Posted by Dr. Guberman on 11/18/2013 to Latest Nutritional News
Most people are way too concerned about their total cholesterol when in fact the focus should be on achieving an optimal HDL (good cholesterol) level. The ideal level of HDL should be between 60-70 ng/dL. HDL acts as a wheelbarrow to carry oxidized or "bad" cholesterol off from the arterial wall and shrink away vessel plugging plaque. At least half of people who suffer a heart attack have total cholesterol levels well within normal ranges. The key again is to strive to meet the optimal cholesterol to HDL ratio. The magic number is <3.0. To calculate your ratio, simply divide your total total cholesterol by your HDL. For example if your total cholesterol is 220 and your HDL is 70, your cholesterol/HDL ratio is 3.1.
Now let me present a life saving question: Let's say your total cholesterol is 180 and your HDL is 25 what would your cholesterol risk ratio be? If you answered 7.2 you would be correct. Now who is more at risk, the patient with the total cholesterol of 220 or the patient with the total cholesterol of 180? I hope you said the patient with the cholesterol of 180. Don't be mislead. Focus on your ratio not the total cholesterol. Remember you want your HDL over 60 ng/dL. Of interest there are many people with cholesterol levels in the 300s, but because their HDL is so high, they are protected and have no coronary plaque. The following should be considered when attempting to raise your HDL:
Vitamin E/ Tocotrienols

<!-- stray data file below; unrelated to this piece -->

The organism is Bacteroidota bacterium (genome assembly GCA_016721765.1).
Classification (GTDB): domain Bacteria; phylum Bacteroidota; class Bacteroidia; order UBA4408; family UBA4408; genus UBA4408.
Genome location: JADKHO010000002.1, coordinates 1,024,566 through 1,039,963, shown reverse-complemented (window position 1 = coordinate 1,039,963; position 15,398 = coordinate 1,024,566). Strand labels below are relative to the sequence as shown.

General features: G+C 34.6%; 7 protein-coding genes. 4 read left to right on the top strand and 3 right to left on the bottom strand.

In order to determine which of the above nutrients would be best to take to increase your HDL, I recommend asking your doctor to order a Cardio-ION Test. This will help pinpoint which of the above nutrients are needed to increase your HDL. It takes the guess work out of knowing what action steps to take to improve your patient's cardiovascular health. It is the best blueprint for cardiovascular health. There is nothing that compares to it. You need to take a pro-active role in your cardiovascular health. Go ahead and test your doctor and ask him/her what they recommend to increase your HDL. If they immediately recommend a statin like Crestor, then you know you have a doctor who has no knowledge of the root causes of low HDL. The bottom line is don't fall for the fictitious norm for HDL of around 30, as most labs report. Make sure yours is over 60. This is a risk factor that is under-appreciated in medicine. Simple lifestyle changes and nutrients can make huge differences in this important parameter that is measured in most Americans. However, it is either disregarded as the doctor reviews the laboratory results or is seen as a deficiency of the latest statin drug. Again, don't fall for this